Switch to SpeakEasy.net DSL

The Modular Manual Browser

Home Page
Manual: (HP-UX-11.11)
Apropos / Subsearch:
optional field

 vfork(2)							    vfork(2)

      vfork - spawn new process; share virtual memory

      #include <&lt&lt&lt;unistd.h>&gt&gt&gt;

      pid_t vfork(void);

      vfork() is a higher performance version of fork() that is provided on
      some systems where a performance advantage can be attained.

      If the calling process is multi-threaded, the newly created child
      process will only contain one thread. This one thread will be a copy
      of the thread calling vfork().

      vfork() differs from fork() only in that the child process can share
      code and data with the calling process (parent process).	This speeds
      cloning activity significantly at a risk to the integrity of the
      parent process if vfork() is misused.

      The use of vfork() for any purpose except as a prelude to an immediate
      exec() or exit() is not supported.  Any program that relies upon the
      differences between fork() and vfork() is not portable across HP-UX

      All HP-UX implementations must provide the entry vfork(), but it is
      permissible for them to treat it identically to fork.  On some
      implementations the two are not distinguished because the fork()
      implementation is as efficient as possible.  Other versions may do the
      same to avoid the overhead of supporting two similar calls.

      vfork() can be used to create new processes without fully copying the
      address space of the old process.	 If a forked process is simply going
      to do an exec() (see exec(2)), the data space copied from the parent
      to the child by fork() is not used.  This is particularly inefficient
      in a paged environment, making vfork is particularly useful.
      Depending upon the size of the parent's data space, vfork() can give a
      significant performance improvement over fork().

      vfork() differs from fork() in that the child borrows the parent's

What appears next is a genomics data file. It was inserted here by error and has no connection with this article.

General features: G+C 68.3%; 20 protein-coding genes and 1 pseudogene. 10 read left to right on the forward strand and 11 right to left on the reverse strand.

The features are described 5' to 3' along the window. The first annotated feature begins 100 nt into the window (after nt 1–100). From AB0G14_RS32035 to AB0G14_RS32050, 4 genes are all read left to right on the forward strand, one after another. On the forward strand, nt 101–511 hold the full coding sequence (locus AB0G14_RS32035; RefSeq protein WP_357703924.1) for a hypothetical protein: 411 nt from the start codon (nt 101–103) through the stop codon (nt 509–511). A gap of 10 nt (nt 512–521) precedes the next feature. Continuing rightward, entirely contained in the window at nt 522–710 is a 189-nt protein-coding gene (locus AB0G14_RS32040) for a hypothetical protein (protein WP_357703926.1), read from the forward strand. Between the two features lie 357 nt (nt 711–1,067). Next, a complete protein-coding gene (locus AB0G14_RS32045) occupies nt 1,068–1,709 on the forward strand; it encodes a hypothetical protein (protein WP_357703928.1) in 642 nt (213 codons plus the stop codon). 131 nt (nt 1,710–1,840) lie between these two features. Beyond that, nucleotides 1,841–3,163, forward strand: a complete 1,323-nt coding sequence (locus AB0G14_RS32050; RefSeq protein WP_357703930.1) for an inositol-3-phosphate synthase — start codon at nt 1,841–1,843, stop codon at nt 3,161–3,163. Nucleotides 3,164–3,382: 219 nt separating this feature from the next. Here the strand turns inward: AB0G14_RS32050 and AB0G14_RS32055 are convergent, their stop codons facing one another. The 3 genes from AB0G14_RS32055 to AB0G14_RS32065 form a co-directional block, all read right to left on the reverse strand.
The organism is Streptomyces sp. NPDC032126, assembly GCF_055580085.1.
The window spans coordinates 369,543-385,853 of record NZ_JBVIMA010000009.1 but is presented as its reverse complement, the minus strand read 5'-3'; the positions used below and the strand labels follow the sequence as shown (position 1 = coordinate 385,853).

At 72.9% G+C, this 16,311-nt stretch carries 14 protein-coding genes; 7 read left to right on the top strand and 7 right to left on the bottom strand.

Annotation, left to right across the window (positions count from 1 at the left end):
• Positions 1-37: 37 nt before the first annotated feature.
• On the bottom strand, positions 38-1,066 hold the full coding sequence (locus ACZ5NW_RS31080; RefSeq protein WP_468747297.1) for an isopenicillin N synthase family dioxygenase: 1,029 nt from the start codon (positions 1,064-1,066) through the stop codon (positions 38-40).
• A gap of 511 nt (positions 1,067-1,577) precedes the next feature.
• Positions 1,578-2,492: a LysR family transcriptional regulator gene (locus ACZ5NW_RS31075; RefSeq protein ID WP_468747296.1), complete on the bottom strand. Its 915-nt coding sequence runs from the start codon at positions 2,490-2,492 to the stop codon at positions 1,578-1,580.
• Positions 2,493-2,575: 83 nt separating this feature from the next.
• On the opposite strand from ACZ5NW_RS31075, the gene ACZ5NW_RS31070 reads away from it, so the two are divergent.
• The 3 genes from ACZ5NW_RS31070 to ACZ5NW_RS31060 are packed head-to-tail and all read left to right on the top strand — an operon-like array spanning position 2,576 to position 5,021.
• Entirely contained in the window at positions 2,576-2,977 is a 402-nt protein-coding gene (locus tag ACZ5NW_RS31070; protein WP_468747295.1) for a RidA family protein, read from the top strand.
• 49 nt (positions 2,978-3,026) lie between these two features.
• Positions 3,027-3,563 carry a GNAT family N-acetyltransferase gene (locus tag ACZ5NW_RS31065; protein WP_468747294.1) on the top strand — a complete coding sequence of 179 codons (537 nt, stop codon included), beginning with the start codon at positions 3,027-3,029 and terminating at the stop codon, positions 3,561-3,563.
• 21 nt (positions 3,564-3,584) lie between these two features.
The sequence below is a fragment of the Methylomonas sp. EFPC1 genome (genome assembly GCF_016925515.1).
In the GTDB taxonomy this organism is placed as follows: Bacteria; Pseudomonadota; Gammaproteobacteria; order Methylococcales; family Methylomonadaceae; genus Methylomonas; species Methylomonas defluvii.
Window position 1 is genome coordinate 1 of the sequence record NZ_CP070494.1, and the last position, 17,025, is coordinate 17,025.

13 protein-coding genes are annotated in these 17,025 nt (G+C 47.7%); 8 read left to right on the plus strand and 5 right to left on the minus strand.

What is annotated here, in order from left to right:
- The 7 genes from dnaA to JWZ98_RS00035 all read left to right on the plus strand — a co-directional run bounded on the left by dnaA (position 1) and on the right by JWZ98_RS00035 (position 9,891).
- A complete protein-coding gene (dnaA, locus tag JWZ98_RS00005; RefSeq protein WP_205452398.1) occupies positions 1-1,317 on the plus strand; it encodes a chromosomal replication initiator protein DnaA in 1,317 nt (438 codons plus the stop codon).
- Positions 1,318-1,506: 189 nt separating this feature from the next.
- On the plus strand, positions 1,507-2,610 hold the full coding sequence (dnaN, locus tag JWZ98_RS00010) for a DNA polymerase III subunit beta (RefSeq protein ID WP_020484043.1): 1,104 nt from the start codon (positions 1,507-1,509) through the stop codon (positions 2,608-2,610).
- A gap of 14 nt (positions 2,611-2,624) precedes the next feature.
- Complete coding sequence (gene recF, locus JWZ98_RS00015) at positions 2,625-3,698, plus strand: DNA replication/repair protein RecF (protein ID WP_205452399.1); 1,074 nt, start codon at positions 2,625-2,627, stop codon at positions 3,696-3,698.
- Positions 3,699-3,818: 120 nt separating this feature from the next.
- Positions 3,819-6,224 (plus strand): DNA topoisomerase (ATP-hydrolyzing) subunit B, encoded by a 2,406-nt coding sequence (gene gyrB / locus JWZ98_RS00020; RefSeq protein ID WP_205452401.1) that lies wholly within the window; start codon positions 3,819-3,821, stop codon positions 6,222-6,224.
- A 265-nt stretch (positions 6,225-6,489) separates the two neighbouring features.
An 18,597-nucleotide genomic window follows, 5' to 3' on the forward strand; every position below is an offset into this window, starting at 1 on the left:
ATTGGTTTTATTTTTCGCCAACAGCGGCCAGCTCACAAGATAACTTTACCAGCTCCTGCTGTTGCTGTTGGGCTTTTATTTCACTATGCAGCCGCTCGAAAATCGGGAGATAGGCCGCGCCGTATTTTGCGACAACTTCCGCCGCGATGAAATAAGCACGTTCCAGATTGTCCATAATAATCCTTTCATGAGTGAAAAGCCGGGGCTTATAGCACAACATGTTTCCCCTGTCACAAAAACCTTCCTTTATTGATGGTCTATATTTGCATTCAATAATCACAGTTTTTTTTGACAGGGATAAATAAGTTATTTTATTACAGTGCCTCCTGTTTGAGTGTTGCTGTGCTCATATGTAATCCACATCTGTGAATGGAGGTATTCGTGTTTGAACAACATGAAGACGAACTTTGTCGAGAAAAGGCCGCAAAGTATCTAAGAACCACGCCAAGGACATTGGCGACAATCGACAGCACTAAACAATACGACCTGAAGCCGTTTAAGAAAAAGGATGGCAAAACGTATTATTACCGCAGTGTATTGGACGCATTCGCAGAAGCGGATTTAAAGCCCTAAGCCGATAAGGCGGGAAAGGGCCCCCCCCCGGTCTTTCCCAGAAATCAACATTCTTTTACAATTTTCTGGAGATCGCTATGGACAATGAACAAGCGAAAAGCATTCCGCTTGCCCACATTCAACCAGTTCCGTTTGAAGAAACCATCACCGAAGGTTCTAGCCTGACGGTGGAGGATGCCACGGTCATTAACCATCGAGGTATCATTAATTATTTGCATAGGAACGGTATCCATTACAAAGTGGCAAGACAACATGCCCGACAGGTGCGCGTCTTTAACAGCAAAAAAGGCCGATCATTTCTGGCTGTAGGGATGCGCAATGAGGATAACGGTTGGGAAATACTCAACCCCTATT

memory and thread of control until a call to exec() or an exit (either
      by a call to exit() or abnormally (see exec(2) and exit(2)).  The
      parent process is suspended while the child is using its resources.

      vfork() returns 0 in the child's context and (later) the pid of the
      child in the parent's context.

      vfork() can normally be used just like fork().  It does not work,
      however, to return while running in the child's context from the

 Hewlett-Packard Company	    - 1 -   HP-UX Release 11i: November 2000

 vfork(2)							    vfork(2)

      procedure which called vfork() since the eventual return from vfork()
      would then return to a no longer existent stack frame.  Be careful,
      also, to call _exit() rather than exit() if you cannot exec(), since
      exit() flushes and closes standard I/O channels, thereby damaging the
      parent process's standard I/O data structures.  (Even with fork() it
      is wrong to call exit() since buffered data would then be flushed

      The [vfork,exec] window begins at the vfork() call and ends when the
      child completes its exec() call.

      Upon successful completion, vfork() returns a value of 0 to the child
      process and returns the process ID of the child process to the parent
      process.	Otherwise, a value of -1 is returned to the parent, no child
      process is created, and errno is set to indicate the error.

      vfork() fails and no child process is created if any of the following
      conditions are encountered:

	   [EAGAIN]	  The system-wide limit on the total number of
			  processes under execution would be exceeded.

	   [EAGAIN]	  The system-imposed limit on the total number of
			  processes under execution by a single user would
			  be exceeded.

    Series 800
      Process times for the parent and child processes within the
      [vfork,exec] window may be inaccurate.

	   Parent and child processes share the same stack space within the
	   [vfork,exec] window.	 If the size of the stack has been changed
	   within this window by the child process (return from or call to a
	   function, for example), it is likely that the parent and child
	   processes will be killed with signal SIGSEGV or SIGBUS.

	   In the [vfork,exec] window, a call to signal() (see signal(2)
	   that installs a catching function can affect handling of the
	   signal by the parent.  The parent is not affected if the handling
	   is being set to SIG_DFL or SIG_IGN, or if either sigaction() or
	   sigvector() is used (see sigaction(2) and sigvector(2)).

      vfork() was developed by the University of California, Berkeley.

      exec(2), exit(2), fork(2), wait(2).

 Hewlett-Packard Company	    - 2 -   HP-UX Release 11i: November 2000